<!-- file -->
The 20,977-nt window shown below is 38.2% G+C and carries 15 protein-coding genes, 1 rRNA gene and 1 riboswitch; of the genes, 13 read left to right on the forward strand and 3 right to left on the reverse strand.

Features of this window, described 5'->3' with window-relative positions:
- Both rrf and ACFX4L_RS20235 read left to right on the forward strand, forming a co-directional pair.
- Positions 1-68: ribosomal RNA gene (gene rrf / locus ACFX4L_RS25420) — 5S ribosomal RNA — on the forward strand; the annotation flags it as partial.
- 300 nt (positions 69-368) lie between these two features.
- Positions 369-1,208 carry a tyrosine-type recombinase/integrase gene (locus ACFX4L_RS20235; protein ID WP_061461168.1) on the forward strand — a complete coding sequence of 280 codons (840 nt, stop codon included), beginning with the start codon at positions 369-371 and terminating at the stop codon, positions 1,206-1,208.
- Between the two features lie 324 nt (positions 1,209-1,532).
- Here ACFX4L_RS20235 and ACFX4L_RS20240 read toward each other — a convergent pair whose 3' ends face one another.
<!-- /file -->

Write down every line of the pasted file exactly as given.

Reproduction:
The 20,977-nt window shown below is 38.2% G+C and carries 15 protein-coding genes, 1 rRNA gene and 1 riboswitch; of the genes, 13 read left to right on the forward strand and 3 right to left on the reverse strand.

Features of this window, described 5'->3' with window-relative positions:
- Both rrf and ACFX4L_RS20235 read left to right on the forward strand, forming a co-directional pair.
- Positions 1-68: ribosomal RNA gene (gene rrf / locus ACFX4L_RS25420) — 5S ribosomal RNA — on the forward strand; the annotation flags it as partial.
- 300 nt (positions 69-368) lie between these two features.
- Positions 369-1,208 carry a tyrosine-type recombinase/integrase gene (locus ACFX4L_RS20235; protein ID WP_061461168.1) on the forward strand — a complete coding sequence of 280 codons (840 nt, stop codon included), beginning with the start codon at positions 369-371 and terminating at the stop codon, positions 1,206-1,208.
- Between the two features lie 324 nt (positions 1,209-1,532).
- Here ACFX4L_RS20235 and ACFX4L_RS20240 read toward each other — a convergent pair whose 3' ends face one another.